Hopped up out the bed, turn my swag on
Took a look in the mirror said what's up?
Yeah, I'm getting money, oh
-Soulja Boy, "Turn My Swag On"
It's very easy to hate DeAndre Way, the twenty one year old musician who rose to massive prominence with the song "Crank That (Soulja Boy)" and the signature dance that accompanied it. His beats are frequently uninspired and his lyrics rhyme infrequently at best - never mind the fact that the subject matter is so utterly juvenile that when Way is asked whether he anticipates a sophomore slump with his second album, you might think "Really? Is there a way to make a lesser product?" But let's brush those resentful thoughts away for the moment, in light of Peter Spirer's most recent documentary Soulja Boy: The Movie, a look at the phenomenon and the self-promoting phenom that is Soulja Boy Tell 'Em.
Spirer is probably best known for the Beef series, tracking long-standing rivalries and confrontations (typically diss songs) between rap figures both old and new. Our own Adam Tyner also had a chance to review a fictional offering from Spirer, Just Another Day. With that in mind, and having seen Beef I and II, I was familiar with his fairly effective barebones style before I put on this unwieldy chronicle of Way's rise to the top, following him through touring, beefs and the production of his first three albums.
What makes this documentary especially disappointing is how much padding seems to be necessary in order to tell the fascinating story of a young producer/rapper who gained ground by mass marketing himself and then took over the charts with a song that came with its own dance routine. By electing early on to focus on a Chris Brown-led tour that Way and frequent co-rhymer Arab are a part of, Spirer loses an opportunity to dig deeper into how the astronomical rise to top (at least financially) has changed Way. Instead, what we frequently get is a straightforward testament to Soulja Boy's business sense contrasted with his young age.
Frankly, outside of his keen sense of self-promotion, seeing the rapper talk about upcoming albums or the content of his songs scurries up little interest and less excitement. Adam Bhala Lough's The Carter got away with showing Lil Wayne living it up because it also provided an unique glimpse at the creative process of an artist who has an undeniable aura, an oddity and a love for freakish wordplay that sets him apart. Soulja Boy offers little in comparison, a squeaky-clean version of Southern hip-hop that zooms in on party-bumping tracks and tosses lyricism out the window.
It's not fair to cast aside Spirer's film completely, since Way does tend to speak well on his own behalf, explaining a definite overarching plan, with a clothing line, a record label, a cartoon and all the gaudy jewelry money can be. It's difficult to take the young Way seriously when one scene shows him losing his marbles over a remote controlled car covered with diamonds. He wears it proudly on his chest and then attempts to race it via a remote controller that the designer promises will be diamond encrusted as well. One word you're bound to take away from the film is "money" - money is mentioned frequently as the catalyst for Way and his crew and there is minimal focus on why he makes the music he does or what he expects from his material in the long haul.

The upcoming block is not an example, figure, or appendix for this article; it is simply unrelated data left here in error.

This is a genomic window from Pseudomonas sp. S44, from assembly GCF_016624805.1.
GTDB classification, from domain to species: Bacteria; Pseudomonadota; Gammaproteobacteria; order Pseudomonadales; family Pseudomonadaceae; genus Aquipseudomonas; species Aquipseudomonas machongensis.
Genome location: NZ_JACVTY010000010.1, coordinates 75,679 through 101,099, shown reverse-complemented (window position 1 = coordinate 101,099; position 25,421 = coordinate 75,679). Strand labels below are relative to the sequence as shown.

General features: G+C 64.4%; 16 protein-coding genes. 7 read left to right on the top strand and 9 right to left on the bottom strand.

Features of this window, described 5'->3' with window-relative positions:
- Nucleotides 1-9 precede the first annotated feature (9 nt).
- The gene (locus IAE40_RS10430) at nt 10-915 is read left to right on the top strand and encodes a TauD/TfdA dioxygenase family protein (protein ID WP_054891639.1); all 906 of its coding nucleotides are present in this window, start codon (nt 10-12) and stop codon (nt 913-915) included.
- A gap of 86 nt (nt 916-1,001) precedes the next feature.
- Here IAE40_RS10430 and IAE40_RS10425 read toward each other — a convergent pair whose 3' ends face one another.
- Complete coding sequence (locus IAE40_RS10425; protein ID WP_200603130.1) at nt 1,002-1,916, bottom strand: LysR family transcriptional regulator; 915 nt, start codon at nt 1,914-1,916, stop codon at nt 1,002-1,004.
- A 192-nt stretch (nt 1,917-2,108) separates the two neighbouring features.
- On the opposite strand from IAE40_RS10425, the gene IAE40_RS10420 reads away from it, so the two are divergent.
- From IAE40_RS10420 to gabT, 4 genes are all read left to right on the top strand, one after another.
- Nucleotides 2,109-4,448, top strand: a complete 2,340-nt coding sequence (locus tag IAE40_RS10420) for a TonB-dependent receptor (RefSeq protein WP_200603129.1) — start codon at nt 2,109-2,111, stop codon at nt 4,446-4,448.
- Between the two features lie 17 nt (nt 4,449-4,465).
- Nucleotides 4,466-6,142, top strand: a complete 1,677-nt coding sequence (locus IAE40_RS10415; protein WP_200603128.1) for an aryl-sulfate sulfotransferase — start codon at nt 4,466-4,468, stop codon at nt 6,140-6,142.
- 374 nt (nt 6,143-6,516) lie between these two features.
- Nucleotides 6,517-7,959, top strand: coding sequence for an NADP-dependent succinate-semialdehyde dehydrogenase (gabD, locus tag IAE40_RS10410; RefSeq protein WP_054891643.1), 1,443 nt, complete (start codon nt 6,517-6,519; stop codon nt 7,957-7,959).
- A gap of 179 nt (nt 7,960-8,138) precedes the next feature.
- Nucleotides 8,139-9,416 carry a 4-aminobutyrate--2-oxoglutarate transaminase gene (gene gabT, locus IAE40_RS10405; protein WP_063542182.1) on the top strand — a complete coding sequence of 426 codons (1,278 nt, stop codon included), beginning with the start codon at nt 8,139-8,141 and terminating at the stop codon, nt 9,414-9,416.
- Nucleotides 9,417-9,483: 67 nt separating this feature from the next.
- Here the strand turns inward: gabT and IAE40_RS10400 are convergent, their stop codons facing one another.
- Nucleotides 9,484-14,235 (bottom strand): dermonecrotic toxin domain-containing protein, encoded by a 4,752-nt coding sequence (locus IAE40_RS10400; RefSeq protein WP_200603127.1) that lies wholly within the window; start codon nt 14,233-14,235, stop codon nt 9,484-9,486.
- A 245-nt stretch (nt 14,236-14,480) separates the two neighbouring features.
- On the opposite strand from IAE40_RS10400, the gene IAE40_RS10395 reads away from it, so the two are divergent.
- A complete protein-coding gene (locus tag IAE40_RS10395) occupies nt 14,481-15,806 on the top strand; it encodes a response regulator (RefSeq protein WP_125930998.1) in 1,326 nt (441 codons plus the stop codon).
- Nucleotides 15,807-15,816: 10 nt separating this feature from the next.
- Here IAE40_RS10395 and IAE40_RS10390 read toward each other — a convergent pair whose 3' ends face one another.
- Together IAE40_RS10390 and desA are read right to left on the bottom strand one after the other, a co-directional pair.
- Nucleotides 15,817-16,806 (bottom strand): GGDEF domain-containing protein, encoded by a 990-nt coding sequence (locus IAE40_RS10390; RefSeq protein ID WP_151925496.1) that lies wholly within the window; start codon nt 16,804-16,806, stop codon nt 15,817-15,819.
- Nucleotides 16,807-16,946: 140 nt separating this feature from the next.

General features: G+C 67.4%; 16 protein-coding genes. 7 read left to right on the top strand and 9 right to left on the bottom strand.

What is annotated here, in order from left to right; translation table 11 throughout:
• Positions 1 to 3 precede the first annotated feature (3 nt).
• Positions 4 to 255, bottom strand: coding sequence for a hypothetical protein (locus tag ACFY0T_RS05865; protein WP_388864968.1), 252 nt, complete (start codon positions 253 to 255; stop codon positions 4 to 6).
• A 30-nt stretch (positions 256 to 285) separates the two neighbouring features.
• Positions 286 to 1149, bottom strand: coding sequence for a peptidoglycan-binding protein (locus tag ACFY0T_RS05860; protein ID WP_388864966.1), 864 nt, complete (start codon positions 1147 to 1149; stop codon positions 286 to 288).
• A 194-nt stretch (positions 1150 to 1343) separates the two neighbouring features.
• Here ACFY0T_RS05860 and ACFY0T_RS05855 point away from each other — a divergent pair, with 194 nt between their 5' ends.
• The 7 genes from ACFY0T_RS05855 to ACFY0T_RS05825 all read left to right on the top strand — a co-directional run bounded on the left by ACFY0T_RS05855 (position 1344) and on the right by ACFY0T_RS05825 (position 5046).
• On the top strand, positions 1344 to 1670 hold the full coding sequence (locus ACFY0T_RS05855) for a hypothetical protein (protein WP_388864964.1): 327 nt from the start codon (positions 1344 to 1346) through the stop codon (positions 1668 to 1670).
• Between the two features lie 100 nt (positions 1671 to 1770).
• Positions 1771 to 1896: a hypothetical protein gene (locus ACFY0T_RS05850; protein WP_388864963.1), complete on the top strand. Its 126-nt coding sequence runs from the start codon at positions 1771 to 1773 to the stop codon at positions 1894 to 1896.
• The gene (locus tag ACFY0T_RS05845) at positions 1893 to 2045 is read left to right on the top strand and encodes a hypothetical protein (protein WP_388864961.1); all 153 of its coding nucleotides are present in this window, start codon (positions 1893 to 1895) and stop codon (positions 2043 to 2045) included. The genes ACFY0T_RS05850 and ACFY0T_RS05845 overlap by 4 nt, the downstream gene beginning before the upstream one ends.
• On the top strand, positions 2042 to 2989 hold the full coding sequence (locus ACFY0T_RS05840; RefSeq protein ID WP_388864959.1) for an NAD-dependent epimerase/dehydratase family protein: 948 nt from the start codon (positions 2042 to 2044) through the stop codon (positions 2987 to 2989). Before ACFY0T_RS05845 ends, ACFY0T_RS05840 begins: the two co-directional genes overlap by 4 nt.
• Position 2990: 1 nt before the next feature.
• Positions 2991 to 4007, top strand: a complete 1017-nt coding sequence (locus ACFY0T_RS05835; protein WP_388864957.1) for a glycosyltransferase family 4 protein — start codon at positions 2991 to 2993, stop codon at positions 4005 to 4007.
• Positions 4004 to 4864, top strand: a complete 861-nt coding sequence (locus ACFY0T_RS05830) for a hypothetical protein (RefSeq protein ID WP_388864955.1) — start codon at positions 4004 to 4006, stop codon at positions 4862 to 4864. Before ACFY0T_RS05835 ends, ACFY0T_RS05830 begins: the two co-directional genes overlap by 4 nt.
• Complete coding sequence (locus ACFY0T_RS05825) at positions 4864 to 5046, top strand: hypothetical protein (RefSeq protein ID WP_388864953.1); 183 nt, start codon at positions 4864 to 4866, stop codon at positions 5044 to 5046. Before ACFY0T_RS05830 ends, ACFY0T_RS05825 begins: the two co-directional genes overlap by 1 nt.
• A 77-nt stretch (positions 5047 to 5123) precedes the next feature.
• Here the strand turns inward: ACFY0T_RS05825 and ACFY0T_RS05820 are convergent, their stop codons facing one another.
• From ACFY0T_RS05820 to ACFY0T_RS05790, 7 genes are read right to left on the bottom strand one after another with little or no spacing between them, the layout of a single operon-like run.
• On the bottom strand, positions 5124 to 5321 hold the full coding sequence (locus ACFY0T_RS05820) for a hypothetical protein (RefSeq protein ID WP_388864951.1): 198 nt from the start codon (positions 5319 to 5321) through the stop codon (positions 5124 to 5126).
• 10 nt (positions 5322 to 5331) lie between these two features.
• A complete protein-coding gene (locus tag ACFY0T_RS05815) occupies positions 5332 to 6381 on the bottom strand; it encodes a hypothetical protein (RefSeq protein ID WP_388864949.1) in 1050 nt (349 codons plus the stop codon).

When Way claims his second album, iSouljaBoyTellem, will be a masterpiece, its difficult to tell whether these are grandiose illusions fed to him by willing yes men or whether the artist actually thinks what he's making is built to last. Honestly, who knows? As Snoop Dogg says late in the film, "game recognize game," and as long as Way keeps fronting his swagger and keeps the Soulja Boy persona alive, he will remain profitable. Whether it will reap artistic benefits is another question entirely.
This is a toss-up. The concert footage is servicable, but the early Soulja Boy Youtube videos included range from grainy to pixilated. Seeing as how this is very much an on-the fly doc, this is understandable but it doesn't change the fact that it feels unpolished and thrown together. Colors vary depending on whether the footage is being caught in the moment or if it's an interview whether a source of lighting has been provided beforehand.
The same issues plague the sound - concerts sound proper, everything else jumps up and down and colorful subtitles occasionally pop up when someone whispers something or Way turns away from the camera. The overall feel is amateurish but helps further the fly-on-the-wall appeal.
A series of interviews with Way's father, co-workers and affiliates are provided. Most of them, again, play like a promotional reel - you could easily cut together a collection of compliments.
Some people will never bother with the DVD based on the title alone. Despite a lackluster presentation, it is worth watching, if only once and in small doses. Rent It.
The best of the five boroughs is now represented. Brooklyn in the house! I'm a hardworking film writer, blogger, boyfriend and hopeful Corgi owner. Find me on Twitter @markzhur and on Tumblr at Our Elaborate Plans...